In recent years there has been a lot of hype around data and Artificial Intelligence. Data visualisation products such as Qlik Sense, Power BI and Tableau have become common and a business requirement. These are useful for the first three forms of analysis as defined by Gartner Descriptive, Diagnostic and Predictive. The consensus is that decisions should be data driven. Data analytics is becoming part of every workflow, the tools easy to use by any user regardless of technical background.
However, there is an elusive 4th form Prescriptive analysis, where a programme will not only indicate what has happened, predict what will happen but advise on what should be done. This in broad terms is Artificial intelligence, computers thinking and making decisions.
A subset of Artificial Intelligence is Machine Learning, which focuses on pattern recognition to learn and make decisions without human intervention. Example uses of machine learning include predicting customer churn, natural language processing and fraud detection.
Deep learning is a subset of machine learning that applies routines based on human neural networks to data analysis. In deep learning, a number of nodes are created in a network that each specialise in an aspect of learning.
Prescriptive analysis takes the output of a machine learning or deep learning algorithm to enable proactive decision making based upon more data than a human could ingest.
The steps in building and deploying a machine learning programme are:
What are the Types of Machine Learning?
Machine learning can be split into 4 main categories supervised, semi-supervised, unsupervised and reinforcement.
Supervised machine learning algorithms require labeled training data, they learn by example. The algorithms will determine the logic and then apply this to a testing data set to make predictions.
Examples of supervised techniques are:
The more training data is available the better a supervised model will perform. Supervised learning models are used to assess risk, predict fraud, personalise interactions and segment customers.
Semi-supervised uses unlabeled data to train in addition to labeled training data, this is especially useful in situations where a comprehensive set of examples cannot be created due to volume or variety. The labeled data will provide a pattern which can be extrapolated from and applied to the unlabeled data. Speech recognition, image classification and web page classification are example use cases.
Unsupervised learning does not require labeled data, the algorithm determines correlations and relationships within the data. This is more similar to how humans learn, through observation and intuition.
Examples of unsupervised learning are:
Unsupervised techniques are used in customer segmentation, market basket analysis and intrusion detection. The more data the algorithm is exposed to the more refined the outcomes become.
Reinforcement learning provides a number or rules, allowed actions and end states. The algorithm will apply these rules, try different actions observing the reactions and learns to exploit the rules to create a desired outcome. The algorithm learns to create circumstances that will lead to an optimal result.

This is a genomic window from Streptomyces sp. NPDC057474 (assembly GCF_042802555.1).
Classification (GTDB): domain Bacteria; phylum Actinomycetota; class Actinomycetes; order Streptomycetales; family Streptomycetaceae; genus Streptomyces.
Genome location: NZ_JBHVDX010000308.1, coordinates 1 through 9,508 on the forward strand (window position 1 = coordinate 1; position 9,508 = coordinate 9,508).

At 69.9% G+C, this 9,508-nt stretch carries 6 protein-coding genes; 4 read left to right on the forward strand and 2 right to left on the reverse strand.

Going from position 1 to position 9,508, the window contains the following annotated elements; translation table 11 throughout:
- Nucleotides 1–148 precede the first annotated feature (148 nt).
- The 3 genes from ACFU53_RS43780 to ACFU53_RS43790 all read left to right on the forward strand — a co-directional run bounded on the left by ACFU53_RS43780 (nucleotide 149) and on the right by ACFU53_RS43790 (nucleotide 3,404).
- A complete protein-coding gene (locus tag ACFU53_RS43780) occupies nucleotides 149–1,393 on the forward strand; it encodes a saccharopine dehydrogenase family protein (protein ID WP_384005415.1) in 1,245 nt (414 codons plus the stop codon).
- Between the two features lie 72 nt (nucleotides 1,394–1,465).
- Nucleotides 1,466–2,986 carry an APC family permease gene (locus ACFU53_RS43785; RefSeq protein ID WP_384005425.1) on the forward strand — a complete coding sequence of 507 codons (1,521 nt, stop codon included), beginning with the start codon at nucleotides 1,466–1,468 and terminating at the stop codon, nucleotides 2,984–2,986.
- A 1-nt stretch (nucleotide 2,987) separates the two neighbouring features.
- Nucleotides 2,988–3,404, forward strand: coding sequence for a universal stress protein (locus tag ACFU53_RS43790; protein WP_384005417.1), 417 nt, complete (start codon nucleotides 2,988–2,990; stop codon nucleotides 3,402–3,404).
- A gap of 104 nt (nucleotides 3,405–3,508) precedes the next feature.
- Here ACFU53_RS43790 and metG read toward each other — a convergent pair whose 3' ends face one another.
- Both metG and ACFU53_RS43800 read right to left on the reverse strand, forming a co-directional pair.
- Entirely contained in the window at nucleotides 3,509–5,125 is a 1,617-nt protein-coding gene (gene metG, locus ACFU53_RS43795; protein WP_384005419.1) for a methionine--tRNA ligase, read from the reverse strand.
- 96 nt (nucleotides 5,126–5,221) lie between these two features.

Example reinforcement algorithms are:
Applications of reinforcement learning are robotics, navigation and financial trading.
How Do Machines Learn?
Machines ‘learn’ by studying data to discover patterns, extrapolate and apply that to new situations. There are many different algorithms available each learn in a different way and are suited to certain outcomes more than others for example:
As more data is gathered and processed by these algorithms the outcomes become more accurate, utilising big data techniques such as spark has increased the ability to process data has increased dramatically. Machine learning may identify previously unidentified opportunities or problems to be solved but cannot develop new hypothesis or think creatively.
What Problems Can Machine Learning Solve?
Machine learning is particularly suited to problems where:
Associations are not easily codified or described by simple logical rules, but can be intuited.
Potential outputs or actions are defined but which action to take is dependent on diverse conditions which cannot be predicted or uniquely identified before an event happens.
Accuracy is more important than interpretation or interpretability as often the outcome cannot be completely explained or understood.
The data is problematic for traditional analytic techniques. Traditional analytic techniques work best with many observations and a small number of variables.
Some example use cases are:
Natural Language Processing (NLP) has driven the development and adoption of chatbots, which allow communicating with machines in natural language for example asking “What was the turnover in the second quarter of 2017?” or to suggest an outfit at a clothing relater based on a description of a person “I would like an outfit to match a yellow t shirt”.
Cognitive computing, which are systems that aim to understand and emulate human behaviour. This will typically involve utalising natural language processing to allow interaction without having to write or understand code. Cognitive computing can be seen in chatbots, personal assistants and Question — Answer systems.
The internet of things (IOT) devices are becoming more numerous, devices such as the Amazon echo or Google home are constantly listening to gather data such as when you wake up and go to sleep, which can then be used to train machine learning models to better automate your home. An example is adjusting the temperature and lighting in a room based on the occupants.
We have discussed the main types of machine learning, the types of learning algorithms and when to use each. Machine learning is a powerful tool and useful in a wide range of situations. In the next post we will discuss common problems (Anti-patterns) in machine learning.